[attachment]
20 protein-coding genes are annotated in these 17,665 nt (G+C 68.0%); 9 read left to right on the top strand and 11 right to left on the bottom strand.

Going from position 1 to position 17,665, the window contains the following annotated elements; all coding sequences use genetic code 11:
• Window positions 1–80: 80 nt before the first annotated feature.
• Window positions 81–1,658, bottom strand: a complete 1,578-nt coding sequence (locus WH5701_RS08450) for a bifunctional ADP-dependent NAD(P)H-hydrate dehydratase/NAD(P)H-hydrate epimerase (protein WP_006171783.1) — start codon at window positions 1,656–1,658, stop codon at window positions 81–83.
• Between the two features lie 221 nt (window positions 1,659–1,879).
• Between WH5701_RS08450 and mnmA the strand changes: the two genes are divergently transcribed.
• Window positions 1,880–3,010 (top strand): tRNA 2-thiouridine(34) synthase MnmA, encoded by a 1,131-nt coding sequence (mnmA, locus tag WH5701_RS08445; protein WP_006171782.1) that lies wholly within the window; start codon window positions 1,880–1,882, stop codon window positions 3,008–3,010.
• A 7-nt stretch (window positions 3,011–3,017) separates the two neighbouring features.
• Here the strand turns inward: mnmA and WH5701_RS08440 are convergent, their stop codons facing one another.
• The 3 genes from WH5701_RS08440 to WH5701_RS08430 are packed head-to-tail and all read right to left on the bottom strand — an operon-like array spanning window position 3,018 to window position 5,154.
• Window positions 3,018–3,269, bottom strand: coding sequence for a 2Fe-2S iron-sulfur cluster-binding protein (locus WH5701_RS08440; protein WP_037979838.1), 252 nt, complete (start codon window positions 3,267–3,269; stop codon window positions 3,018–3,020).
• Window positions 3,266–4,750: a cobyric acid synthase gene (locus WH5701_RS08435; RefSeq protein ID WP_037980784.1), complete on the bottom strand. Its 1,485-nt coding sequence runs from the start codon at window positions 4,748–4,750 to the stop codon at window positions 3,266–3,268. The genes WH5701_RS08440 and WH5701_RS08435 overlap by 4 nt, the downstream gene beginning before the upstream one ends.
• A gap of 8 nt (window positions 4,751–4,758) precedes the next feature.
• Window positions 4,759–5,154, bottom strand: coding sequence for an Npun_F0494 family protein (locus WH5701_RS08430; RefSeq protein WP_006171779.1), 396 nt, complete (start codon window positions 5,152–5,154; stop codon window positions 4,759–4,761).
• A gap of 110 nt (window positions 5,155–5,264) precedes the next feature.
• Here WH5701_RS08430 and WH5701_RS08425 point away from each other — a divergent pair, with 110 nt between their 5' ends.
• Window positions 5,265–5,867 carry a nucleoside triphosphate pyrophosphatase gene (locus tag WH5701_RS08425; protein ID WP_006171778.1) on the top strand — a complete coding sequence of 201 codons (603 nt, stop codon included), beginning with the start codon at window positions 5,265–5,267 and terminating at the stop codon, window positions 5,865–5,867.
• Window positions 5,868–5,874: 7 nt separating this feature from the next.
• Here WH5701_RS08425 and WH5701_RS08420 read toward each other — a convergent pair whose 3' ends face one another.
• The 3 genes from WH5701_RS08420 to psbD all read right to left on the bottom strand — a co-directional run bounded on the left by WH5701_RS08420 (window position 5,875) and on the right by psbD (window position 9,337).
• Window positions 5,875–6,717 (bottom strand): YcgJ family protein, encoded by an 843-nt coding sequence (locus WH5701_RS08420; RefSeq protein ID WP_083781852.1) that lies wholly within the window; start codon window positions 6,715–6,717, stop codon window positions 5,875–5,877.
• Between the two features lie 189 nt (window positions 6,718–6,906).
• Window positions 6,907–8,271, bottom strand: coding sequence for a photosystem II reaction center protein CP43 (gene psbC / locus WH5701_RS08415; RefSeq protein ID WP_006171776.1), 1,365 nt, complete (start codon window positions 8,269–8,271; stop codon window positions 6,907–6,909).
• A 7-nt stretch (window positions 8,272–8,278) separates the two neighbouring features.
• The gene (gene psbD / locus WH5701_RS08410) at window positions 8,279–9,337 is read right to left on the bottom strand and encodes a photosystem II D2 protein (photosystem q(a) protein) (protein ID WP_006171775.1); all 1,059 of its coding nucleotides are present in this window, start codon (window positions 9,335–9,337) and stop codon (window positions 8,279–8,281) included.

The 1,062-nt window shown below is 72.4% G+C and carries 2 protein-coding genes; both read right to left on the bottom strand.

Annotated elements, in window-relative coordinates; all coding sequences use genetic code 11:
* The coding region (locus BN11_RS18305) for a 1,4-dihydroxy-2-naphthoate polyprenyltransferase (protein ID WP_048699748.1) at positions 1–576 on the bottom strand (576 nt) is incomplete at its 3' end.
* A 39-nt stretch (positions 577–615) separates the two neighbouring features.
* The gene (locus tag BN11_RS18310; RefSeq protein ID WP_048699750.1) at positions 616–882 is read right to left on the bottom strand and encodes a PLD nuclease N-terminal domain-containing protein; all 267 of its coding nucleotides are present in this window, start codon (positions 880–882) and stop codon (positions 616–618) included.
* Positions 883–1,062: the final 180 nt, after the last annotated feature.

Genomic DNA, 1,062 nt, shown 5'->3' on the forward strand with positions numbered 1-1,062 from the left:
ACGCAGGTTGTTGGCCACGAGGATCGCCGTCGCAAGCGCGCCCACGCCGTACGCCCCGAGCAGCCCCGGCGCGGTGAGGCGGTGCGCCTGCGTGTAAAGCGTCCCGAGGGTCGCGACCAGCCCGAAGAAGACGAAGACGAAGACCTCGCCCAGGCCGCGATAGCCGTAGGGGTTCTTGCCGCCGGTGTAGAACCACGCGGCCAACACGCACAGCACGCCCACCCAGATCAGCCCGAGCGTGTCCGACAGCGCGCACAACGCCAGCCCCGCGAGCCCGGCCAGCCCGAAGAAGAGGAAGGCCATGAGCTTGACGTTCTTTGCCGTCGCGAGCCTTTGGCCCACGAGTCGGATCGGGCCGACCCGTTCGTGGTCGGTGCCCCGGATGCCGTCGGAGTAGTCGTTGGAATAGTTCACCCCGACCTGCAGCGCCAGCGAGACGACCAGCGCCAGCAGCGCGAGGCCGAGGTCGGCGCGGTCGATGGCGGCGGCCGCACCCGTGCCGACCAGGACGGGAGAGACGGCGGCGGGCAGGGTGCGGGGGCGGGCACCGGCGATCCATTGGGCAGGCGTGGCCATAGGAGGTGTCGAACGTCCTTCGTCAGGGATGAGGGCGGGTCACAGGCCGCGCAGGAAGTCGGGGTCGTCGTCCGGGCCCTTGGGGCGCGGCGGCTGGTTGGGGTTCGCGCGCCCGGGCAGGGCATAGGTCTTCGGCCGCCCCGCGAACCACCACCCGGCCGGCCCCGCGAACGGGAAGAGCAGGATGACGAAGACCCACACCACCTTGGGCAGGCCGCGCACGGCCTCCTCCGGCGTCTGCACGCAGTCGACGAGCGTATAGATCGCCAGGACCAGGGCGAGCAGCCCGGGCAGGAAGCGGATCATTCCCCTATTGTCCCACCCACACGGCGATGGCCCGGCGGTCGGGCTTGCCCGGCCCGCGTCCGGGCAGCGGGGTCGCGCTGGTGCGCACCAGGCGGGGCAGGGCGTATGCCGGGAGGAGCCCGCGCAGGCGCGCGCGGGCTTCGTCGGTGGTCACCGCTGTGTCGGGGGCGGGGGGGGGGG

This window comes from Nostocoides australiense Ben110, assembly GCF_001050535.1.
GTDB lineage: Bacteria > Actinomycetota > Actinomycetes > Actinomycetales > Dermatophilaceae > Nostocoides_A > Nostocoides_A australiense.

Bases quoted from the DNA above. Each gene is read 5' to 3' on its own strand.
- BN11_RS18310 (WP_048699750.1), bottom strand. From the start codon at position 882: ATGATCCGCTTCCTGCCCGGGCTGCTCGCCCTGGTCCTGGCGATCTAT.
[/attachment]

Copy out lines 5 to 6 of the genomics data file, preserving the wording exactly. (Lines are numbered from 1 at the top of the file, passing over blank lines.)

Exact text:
• Between the two features lie 221 nt (window positions 1,659–1,879).
• Between WH5701_RS08450 and mnmA the strand changes: the two genes are divergently transcribed.